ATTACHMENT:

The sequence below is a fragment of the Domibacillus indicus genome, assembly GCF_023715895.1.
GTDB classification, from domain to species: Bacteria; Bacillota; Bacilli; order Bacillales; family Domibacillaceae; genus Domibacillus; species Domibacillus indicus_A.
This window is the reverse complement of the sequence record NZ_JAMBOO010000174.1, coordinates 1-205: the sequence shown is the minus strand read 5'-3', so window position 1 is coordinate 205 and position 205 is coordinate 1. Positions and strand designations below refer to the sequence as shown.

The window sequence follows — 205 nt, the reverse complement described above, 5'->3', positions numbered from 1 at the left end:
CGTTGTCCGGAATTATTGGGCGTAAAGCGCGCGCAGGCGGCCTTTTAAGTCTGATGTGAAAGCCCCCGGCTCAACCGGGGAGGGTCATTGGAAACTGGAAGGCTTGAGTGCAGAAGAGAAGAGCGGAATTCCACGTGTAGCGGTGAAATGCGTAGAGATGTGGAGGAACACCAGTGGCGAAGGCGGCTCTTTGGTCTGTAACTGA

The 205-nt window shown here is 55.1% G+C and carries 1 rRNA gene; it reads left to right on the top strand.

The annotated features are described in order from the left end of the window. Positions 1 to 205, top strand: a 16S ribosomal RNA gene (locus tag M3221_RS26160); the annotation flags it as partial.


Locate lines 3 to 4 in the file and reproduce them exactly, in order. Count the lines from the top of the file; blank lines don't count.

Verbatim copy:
This window is the reverse complement of the sequence record NZ_JAMBOO010000174.1, coordinates 1-205: the sequence shown is the minus strand read 5'-3', so window position 1 is coordinate 205 and position 205 is coordinate 1. Positions and strand designations below refer to the sequence as shown.

The window sequence follows — 205 nt, the reverse complement described above, 5'->3', positions numbered from 1 at the left end: